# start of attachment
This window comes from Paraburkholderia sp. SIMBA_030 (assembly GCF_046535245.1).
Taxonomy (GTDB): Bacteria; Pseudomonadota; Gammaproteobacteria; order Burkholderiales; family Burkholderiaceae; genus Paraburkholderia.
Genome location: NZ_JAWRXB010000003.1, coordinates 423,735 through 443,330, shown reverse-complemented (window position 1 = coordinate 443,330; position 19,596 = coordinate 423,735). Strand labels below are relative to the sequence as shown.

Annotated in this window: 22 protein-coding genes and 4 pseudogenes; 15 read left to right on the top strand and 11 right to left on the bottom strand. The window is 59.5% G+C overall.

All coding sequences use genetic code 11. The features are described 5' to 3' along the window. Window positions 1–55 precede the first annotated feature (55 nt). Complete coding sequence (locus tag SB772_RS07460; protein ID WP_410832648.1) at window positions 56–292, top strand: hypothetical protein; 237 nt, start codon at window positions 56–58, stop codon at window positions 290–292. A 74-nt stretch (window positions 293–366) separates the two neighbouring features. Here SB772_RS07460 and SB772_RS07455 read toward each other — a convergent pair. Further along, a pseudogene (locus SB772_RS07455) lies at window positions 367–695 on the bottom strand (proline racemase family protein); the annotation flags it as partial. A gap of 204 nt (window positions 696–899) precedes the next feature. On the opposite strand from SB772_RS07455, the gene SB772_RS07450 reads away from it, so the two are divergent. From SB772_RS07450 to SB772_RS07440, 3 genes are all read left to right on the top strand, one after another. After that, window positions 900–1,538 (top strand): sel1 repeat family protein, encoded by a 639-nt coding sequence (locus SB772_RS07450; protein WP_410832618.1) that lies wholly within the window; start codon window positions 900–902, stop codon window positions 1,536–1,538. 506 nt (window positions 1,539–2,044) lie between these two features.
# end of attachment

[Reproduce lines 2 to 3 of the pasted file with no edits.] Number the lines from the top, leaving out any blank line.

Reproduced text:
Taxonomy (GTDB): Bacteria; Pseudomonadota; Gammaproteobacteria; order Burkholderiales; family Burkholderiaceae; genus Paraburkholderia.
Genome location: NZ_JAWRXB010000003.1, coordinates 423,735 through 443,330, shown reverse-complemented (window position 1 = coordinate 443,330; position 19,596 = coordinate 423,735). Strand labels below are relative to the sequence as shown.